Detailed protocols relating to the new court sections were signed yesterday by justice minister Nicole Belloubet and Marie-Aimée Peyron, head of the Paris Bar Association, at the Paris Court of Appeal. The new court sections will permit parties to plead in English and feature English-speaking judges, who may have expertise in common law legal systems.
Paris-based dispute resolution expert Melina Wolman of Pinsent Masons, said: "This is a very ambitious project, which clearly reflects a pro-business approach and the desire for France to attract international companies and investors to the French market. Non-French speaking companies will welcome the fact that they will be able to plead in their own language, without fearing the language barrier."
She said that the creation of the new court "may influence international companies having operations in France to opt for jurisdiction clauses electing French courts", particularly after the UK's anticipated departure from the EU.
"French decisions will still benefit from the Brussels Regulation on recognition and enforcement of judgments and will thus be very easily enforceable in Europe."
“There is currently some uncertainty as to how straightforward it will be to enforce judgments of UK courts in the EU post-Brexit, although there are a range of possibilities such as a UK/EU agreement equivalent to current arrangements, use of other international treaties and enforcement under member states’ own laws”, said Jean-François Le Gal of Pinsent Masons, who is qualified as both a solicitor-advocate in England and Wales and an avocat at the Paris Bar. “UK and EU negotiators have agreed that clarity needs to be provided on this issue."
Le Gal of Pinsent Masons, who is qualified as both a solicitor-advocate in England and Wales and an avocat at the Paris Bar, said that "this initiative is another illustration of the increasing trend, in Europe and throughout the world, to use law as an integral part of a state's economic strategy to gain a competitive advantage and attract investors".
France is one of a number of EU countries which have put initiatives in place to attract international dispute resolution business post-Brexit. Currently, London is one of the leading jurisdictional hubs for financial disputes, in a market worth an estimated £25 billion.
The European Banking Authority (EBA), which is currently headquartered in London, announced last year that it would relocate to Paris once the UK leaves the EU. President Emmanuel Macron has pledged to "finalise a headquarters agreement" for the EBA before the UK's departure date, and to put €1.5 million towards "lease and fit-out costs for the authority's new premises".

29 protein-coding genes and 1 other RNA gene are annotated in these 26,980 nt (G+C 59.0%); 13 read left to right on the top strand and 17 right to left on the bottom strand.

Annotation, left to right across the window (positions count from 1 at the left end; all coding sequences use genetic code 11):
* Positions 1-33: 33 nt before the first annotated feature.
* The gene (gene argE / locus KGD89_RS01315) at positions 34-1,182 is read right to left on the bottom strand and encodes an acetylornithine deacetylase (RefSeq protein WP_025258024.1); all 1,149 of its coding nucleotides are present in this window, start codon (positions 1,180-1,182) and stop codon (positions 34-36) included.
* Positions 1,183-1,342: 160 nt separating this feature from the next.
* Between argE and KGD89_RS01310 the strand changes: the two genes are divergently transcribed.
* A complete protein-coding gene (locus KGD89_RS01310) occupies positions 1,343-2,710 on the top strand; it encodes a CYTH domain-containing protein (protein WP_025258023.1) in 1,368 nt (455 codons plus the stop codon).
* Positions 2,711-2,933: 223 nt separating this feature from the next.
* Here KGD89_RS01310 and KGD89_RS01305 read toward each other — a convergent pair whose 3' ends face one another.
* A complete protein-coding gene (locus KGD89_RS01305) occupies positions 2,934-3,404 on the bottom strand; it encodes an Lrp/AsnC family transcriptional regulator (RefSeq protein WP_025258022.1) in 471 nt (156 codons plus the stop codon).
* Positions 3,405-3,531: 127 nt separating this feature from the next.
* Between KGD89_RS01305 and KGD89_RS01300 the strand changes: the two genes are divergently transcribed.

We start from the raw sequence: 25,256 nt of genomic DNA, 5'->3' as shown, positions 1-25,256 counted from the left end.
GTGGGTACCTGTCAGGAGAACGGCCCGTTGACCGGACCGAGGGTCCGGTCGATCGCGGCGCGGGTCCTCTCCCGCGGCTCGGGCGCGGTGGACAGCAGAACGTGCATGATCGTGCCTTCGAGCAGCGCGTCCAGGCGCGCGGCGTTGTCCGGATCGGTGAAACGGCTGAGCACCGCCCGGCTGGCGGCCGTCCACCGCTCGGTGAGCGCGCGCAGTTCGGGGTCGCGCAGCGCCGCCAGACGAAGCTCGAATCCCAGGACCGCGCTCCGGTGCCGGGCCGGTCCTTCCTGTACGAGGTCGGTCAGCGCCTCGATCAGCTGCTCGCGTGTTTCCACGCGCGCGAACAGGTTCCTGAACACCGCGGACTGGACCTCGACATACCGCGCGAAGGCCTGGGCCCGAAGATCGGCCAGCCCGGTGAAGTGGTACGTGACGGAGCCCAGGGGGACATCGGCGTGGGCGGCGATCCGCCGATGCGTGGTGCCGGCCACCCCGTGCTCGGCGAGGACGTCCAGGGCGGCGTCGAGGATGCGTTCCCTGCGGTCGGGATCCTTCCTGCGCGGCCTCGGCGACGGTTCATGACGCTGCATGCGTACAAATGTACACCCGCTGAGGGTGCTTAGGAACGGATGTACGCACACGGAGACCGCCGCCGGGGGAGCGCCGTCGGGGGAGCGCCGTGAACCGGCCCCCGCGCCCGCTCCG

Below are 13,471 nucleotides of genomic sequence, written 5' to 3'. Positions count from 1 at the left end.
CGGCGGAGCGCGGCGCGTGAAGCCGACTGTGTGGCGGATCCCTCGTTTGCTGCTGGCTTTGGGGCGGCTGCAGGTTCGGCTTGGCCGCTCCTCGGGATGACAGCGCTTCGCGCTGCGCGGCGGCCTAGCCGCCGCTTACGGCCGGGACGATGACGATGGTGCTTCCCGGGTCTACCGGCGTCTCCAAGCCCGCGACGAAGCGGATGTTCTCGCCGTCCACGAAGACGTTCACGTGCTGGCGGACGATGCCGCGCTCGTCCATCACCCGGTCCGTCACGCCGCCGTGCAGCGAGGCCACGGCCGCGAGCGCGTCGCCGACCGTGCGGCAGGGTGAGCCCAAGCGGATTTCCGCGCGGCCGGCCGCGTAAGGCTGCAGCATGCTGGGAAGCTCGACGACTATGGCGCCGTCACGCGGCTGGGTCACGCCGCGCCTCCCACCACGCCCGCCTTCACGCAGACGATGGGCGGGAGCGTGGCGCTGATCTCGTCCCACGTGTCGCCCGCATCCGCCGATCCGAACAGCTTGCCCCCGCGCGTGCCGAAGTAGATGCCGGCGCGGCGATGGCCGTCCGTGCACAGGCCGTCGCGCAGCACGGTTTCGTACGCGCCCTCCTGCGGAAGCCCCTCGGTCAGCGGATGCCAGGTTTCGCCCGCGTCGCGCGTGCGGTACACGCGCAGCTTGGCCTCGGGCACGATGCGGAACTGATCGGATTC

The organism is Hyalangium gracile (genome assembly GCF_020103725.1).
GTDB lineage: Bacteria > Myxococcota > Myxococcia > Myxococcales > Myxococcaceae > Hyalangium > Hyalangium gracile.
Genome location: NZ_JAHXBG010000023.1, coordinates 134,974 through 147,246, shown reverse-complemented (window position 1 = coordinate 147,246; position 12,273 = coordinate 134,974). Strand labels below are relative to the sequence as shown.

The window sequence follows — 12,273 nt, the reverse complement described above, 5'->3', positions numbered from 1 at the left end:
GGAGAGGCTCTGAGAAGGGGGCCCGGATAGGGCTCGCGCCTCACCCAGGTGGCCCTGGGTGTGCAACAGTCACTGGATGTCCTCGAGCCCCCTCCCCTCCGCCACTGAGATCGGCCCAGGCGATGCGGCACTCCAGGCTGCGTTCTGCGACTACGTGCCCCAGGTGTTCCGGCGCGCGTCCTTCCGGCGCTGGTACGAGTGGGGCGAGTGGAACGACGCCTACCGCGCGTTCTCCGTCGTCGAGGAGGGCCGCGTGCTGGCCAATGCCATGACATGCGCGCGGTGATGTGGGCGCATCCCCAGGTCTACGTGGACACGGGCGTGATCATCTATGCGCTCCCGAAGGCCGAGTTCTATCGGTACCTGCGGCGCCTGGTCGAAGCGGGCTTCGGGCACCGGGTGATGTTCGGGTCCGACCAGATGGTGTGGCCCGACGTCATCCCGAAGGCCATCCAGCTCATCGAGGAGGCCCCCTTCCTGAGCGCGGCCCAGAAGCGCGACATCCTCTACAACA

The ultimate success of the new court will depend on "the quality of the judges, their knowledge of the common law system and their practice of the English language," Jean-François Le Gal said.
"There has been discussion of attracting judges with a common law background," he said. "To what extent this will be effectively pursued remains to be seen."
"The success of this initiative will also heavily depend on the capacity of the French authorities in general, and of the judges of this new chamber in particular, to promote the initiative abroad in a voluntarist way, and not be shy about it – otherwise, any attempt by French companies to 'sell' this newly-created chamber to their economic counterparts when negotiating international contracts would likely be counter-productive," he said.
International businesses would, however, welcome the low costs associated with the French justice system, and the expertise of its judges, he said.
"The French justice system is totally free in France except for stamps' rights, which are very low. Overall, the cost of bringing proceedings in France is far lower than the cost or bringing proceedings in England. This, combined with the fact that judges at the Court of Appeal are generally highly regarded with a huge experience and judicial culture, could be quite attractive," he said.